Burning of waste plastics is more harmful than first thought, it can increase the risk of heart disease, aggravate respiratory ailments such as asthma and emphysema, and cause rashes, nausea, headaches, damage to the nervous system, kidney, liver, the reproductive system. Burning foam cups, meat trays, egg containers, yogurt and deli containers releases styrene gas which can be readily absorbed through the skin and into lungs.

At high levels styrene vapour can damage the eyes and mucous membranes, and long term exposure can affect the central nervous system, causing headaches, fatigue, weakness, and depression. The Indonesian public who burn the Australian-made waste plastics are unlikely to be aware of the health dangers to themselves or to family.

Microplastics in marine mammals

The occurrence and accumulation of microplastics in the aquatic environment is nowadays an undeniable fact. It is also undeniable that a large number of organisms are exposed to these particles and that this exposure may cause a variety of effects and threaten many different species, the ecosystem they live in and ultimately humans.

All plastic materials over time will break down to smaller and smaller particles of 5 mm or less, to as small as 10 nanometres (1 nanometre is a thousandth of a micron). Human activity has led to microplastic contamination throughout the marine environment. Evidence regarding toxicity and epidemiology is emerging.

Plastic’s big profits

Plastic manufacturers will fight tenaciously for continues access to their source of gigantic profits; they will use all their influence to urging the government to maintain the plastics manufacturing industry and even supporting more recycling which will reduce the use of virgin resources. Presently there are little known human health risks from nanoplastics and microplastics, and what is known is surrounded with considerable uncertainty. There is an urgent need to understand the potential modes of toxicity for different size-shape-types, combinations of different plastic before robust conclusions about risks to human life can be established. When in doubt extreme caution is the best option.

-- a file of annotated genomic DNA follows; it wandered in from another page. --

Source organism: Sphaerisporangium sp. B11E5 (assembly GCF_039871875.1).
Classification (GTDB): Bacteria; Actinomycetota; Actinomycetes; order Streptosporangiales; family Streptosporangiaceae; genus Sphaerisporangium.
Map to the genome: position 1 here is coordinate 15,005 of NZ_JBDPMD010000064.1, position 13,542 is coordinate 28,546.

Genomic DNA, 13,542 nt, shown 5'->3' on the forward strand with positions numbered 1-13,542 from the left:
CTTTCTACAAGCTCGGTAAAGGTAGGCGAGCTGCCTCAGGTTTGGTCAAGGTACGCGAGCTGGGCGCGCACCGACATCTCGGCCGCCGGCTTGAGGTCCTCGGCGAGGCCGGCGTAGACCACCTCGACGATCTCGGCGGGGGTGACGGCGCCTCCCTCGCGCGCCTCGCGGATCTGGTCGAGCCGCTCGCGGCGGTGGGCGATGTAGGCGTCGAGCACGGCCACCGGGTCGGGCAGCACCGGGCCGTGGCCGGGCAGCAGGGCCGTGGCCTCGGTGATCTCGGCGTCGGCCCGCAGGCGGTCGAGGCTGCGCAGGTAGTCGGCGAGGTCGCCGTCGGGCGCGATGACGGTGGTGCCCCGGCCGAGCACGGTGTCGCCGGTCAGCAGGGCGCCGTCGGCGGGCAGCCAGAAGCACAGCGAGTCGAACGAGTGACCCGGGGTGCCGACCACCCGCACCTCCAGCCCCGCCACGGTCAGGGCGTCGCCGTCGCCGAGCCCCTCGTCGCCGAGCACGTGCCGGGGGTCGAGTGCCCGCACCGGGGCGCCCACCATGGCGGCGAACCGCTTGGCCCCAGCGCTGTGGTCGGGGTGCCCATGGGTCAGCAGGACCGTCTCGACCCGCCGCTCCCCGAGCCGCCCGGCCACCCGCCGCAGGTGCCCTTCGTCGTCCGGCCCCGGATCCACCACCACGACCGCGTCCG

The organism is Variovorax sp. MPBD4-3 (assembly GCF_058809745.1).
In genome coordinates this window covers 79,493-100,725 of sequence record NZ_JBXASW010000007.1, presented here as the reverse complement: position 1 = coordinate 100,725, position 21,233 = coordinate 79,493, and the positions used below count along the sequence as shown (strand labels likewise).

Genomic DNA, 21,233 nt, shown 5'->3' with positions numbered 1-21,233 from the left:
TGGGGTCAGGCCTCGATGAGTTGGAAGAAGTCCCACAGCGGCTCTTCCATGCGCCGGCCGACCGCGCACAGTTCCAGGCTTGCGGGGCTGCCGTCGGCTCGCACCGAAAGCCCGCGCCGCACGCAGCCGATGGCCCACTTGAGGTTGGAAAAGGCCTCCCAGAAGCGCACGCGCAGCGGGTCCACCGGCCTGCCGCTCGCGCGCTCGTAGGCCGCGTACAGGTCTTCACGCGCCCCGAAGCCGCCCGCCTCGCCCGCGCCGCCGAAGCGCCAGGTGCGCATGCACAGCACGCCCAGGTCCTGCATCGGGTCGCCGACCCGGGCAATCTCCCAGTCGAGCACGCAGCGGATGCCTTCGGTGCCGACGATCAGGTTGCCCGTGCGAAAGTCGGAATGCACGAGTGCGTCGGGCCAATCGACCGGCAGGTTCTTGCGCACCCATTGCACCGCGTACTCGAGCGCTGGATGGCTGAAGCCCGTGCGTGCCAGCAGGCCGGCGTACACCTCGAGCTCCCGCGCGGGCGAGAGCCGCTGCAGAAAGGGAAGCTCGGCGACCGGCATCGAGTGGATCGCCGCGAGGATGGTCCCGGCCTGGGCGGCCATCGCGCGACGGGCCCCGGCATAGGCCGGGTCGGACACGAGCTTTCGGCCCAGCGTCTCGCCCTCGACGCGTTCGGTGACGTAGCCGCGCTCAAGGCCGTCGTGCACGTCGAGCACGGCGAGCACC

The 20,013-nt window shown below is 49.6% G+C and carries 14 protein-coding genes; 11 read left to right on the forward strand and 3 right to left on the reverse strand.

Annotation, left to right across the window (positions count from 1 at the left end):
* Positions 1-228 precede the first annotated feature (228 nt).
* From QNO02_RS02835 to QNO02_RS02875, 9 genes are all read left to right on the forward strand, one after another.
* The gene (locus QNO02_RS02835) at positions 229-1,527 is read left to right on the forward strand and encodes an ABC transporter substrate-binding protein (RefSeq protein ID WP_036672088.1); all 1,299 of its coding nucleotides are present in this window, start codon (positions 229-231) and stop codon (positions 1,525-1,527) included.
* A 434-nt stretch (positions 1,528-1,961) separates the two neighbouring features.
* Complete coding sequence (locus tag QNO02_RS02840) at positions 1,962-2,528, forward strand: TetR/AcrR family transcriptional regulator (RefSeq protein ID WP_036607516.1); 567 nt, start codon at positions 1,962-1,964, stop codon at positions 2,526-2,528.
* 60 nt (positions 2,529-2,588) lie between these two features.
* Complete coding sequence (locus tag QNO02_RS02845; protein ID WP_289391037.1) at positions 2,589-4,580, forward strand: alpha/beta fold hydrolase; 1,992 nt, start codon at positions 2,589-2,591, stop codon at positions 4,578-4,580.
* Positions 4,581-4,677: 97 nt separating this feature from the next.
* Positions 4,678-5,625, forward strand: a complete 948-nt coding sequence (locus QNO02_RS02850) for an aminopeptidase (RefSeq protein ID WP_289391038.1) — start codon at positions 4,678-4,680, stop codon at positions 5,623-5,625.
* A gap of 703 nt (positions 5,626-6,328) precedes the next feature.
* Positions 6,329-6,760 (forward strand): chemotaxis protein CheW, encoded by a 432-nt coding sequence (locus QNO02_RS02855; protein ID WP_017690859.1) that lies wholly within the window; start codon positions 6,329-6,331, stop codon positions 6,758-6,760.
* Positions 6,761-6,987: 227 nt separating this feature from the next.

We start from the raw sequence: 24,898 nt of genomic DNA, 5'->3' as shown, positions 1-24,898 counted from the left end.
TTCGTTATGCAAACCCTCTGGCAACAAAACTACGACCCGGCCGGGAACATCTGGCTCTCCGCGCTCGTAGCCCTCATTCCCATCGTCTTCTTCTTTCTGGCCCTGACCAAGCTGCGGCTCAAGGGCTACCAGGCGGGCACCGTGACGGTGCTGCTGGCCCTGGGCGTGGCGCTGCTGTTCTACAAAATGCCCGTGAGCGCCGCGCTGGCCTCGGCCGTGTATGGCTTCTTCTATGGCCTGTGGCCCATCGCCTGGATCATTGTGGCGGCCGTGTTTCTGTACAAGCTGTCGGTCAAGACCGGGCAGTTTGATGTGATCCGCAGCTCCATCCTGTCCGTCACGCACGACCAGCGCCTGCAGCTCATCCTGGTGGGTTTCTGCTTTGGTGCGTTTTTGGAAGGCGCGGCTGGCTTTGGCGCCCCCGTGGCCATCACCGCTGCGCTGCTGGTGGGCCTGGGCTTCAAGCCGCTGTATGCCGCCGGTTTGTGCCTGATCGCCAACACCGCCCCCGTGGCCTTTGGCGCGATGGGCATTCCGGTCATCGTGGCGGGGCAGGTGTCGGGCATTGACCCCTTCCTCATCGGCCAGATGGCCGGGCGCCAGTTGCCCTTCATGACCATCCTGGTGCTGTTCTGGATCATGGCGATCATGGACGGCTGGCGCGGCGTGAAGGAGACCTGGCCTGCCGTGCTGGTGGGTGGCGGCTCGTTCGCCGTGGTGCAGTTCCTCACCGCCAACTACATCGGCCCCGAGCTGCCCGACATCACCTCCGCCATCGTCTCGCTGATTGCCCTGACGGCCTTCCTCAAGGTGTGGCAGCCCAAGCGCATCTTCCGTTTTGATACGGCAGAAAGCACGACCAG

A small study in 2018 conducted on eight individuals from Europe and Japan found microplastics in human faeces for the first time. All participants were found positive for at least one type of microplastics after all of them had consumed plastic-wrapped food and consumed water from plastic bottles, while six had also eaten seafood.

Plastics production is expected to double in the next 20 years according to a report issued by the World Economic Forum. The recycling of plastics has been sluggish; around 30 percent of waste plastics is recycled in Europe, just 9 percent in the US, and zero or close to it in much of the developing world.

The 2016-17 Australian Plastics Recycling Survey by the Australian Government Department of the Environment and Energy published in May 2018 shows our recycling of plastics at only 11.8 percent.

The plastics monopolies will not give up their profits for the sake of the environment or the health of the human race.

Next article – Review – The Twilight Zone